My comments were 'misconstrued', says Shah Rukh
Kolkata, Dec 22: Over a month after lending voice to the intolerance debate by alleging that there was "extreme intolerance" in the country, actor Shah Rukh Khan today said his comments were "misconstrued" and asserted that he did not say anything for which he should apologise.
"What I want to say I speak. But lot of things I say are misconstrued, perhaps mispresented, perhaps misinterpreted sometimes.
"I have not said anything for which I should apologise. I am not in a stage or age that I need to clarify. People of this country know me. Perhaps they did not understand what I said," Khan said after persistent queries from media about the recent controversy over his reported remark and the subsequent protests.
"For 25 years, I had been bestowed with unconditional love and affection from the people, from every corner of this country, that made me what I am today. So, if now I get messages on WhatsApp and social media, if my film is stopped in theatres, I feel extremely sad," Khan told a press conference here.
On November 2, when the actor turned 50, he added his voice to growing protests by the intelligentsia over climate of intolerance, saying there was "extreme intolerance" in the country.
"There is intolerance, there is extreme intolerance... there is I think... there is growing intolerance," Khan had told India Today TV.
"It is stupid... It is stupid to be intolerant and this is our biggest issue not just an issue...Religious intolerance and not being secular in this country is the worst kind of crime that you can do as a patriot," he had said.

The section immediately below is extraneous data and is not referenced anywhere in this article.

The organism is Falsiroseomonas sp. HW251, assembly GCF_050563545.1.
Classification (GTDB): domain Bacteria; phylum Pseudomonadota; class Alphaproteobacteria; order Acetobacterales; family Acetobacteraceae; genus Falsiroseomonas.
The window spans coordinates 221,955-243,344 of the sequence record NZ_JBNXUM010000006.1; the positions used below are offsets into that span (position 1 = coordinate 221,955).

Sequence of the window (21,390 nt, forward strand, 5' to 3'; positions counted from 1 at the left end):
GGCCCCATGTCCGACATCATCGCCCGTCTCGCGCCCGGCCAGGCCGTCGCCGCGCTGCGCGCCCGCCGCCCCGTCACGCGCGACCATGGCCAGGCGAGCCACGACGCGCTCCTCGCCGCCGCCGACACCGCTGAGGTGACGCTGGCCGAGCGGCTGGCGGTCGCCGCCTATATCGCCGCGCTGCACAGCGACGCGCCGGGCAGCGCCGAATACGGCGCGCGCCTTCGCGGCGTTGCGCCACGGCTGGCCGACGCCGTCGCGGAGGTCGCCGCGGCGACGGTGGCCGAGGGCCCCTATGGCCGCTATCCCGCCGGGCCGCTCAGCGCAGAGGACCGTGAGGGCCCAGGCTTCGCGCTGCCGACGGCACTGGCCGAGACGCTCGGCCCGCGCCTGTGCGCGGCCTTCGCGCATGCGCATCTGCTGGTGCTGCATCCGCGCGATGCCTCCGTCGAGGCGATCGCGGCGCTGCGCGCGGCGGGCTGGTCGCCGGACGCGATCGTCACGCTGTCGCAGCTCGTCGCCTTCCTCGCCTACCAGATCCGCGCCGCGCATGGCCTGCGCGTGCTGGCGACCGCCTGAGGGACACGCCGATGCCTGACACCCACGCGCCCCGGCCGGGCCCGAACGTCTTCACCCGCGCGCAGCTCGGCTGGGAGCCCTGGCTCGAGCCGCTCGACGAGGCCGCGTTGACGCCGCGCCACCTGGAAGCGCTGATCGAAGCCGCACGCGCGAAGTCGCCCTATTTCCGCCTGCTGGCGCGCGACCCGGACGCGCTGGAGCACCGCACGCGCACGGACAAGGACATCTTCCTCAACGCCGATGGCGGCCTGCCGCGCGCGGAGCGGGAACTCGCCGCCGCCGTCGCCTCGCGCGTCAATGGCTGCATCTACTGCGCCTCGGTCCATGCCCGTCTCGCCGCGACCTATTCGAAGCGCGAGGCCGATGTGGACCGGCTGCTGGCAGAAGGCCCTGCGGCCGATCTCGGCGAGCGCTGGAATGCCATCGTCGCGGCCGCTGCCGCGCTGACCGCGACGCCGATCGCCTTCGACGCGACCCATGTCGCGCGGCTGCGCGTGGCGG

Khan was replying to a question about reports on demonstrations and halting of screening of 'Dilwale' in some parts of North India. He called upon his fans not to be "misled by people who perhaps misconstrue" his statements.
He also hinted that attempts were made to frame him by posting a fake tweet which purportedly showed that he had abused some people.
"That is a photo-shop, con job as one can find out. I will be the last person to do so. In the last over two decades people, across caste, gender and religion, have judged me for my work.
"I succeeded some time and I failed but that is the creative part. I got love from all religions. And I stand for my work," he said. Claiming that 'Dilwale' had a whooping box office return in the last week, with the film topping in Bengal territory, the actor asked, "Why stopping a film meant to spread happiness."